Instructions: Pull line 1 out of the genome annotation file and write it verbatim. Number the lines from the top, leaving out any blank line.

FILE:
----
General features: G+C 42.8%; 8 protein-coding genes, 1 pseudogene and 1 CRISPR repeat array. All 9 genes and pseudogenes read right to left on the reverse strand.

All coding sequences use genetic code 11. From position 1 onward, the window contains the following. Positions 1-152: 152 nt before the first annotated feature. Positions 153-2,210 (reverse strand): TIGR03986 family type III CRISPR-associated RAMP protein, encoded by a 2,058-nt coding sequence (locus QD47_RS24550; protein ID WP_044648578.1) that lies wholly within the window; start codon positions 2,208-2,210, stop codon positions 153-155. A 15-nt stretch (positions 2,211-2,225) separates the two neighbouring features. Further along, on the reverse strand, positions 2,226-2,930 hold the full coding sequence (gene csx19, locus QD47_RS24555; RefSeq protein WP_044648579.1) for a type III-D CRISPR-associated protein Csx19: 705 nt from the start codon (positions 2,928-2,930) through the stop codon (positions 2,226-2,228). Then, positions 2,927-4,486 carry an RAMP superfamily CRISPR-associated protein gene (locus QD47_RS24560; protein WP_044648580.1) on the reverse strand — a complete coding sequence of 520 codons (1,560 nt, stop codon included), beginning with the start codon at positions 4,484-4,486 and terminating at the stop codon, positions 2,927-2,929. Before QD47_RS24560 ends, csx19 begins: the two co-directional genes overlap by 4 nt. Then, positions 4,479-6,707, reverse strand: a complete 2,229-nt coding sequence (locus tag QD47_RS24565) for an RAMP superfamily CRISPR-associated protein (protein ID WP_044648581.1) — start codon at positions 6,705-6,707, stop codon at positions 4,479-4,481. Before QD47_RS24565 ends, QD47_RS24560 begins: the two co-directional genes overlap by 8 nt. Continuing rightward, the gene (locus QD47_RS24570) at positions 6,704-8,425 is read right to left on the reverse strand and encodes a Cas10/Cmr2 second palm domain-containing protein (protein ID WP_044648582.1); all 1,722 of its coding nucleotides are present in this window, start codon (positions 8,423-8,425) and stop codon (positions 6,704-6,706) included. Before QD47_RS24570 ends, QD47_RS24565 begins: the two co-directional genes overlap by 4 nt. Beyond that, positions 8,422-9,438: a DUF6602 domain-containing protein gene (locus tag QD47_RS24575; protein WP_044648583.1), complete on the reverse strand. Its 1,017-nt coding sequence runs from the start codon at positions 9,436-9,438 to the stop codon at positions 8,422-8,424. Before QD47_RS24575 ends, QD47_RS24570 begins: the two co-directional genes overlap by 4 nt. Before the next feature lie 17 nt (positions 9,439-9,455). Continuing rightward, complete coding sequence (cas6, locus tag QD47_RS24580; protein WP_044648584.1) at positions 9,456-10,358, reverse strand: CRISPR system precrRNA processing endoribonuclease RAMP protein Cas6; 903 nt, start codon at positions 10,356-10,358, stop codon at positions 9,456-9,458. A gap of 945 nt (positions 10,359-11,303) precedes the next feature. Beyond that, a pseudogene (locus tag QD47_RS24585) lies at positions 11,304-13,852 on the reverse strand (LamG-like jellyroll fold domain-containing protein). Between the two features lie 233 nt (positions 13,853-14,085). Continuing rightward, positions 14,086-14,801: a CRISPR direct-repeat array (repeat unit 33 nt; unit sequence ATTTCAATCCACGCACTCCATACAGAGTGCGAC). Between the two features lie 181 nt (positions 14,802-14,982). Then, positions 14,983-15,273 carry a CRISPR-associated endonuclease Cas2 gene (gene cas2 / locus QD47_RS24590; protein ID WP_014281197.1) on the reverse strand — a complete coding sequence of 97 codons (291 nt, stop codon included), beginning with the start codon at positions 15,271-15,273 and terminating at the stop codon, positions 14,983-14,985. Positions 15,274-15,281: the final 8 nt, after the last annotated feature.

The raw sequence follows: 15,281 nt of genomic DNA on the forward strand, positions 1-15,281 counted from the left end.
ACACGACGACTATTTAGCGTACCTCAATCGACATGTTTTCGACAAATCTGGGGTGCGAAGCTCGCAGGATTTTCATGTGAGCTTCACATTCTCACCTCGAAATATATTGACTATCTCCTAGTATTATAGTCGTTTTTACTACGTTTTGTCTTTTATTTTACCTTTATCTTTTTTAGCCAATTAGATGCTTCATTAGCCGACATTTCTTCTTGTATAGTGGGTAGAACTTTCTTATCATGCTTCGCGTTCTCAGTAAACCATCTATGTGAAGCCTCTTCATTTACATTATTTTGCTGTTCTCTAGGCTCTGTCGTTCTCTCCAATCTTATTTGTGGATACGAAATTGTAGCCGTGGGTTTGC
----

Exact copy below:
General features: G+C 42.8%; 8 protein-coding genes, 1 pseudogene and 1 CRISPR repeat array. All 9 genes and pseudogenes read right to left on the reverse strand.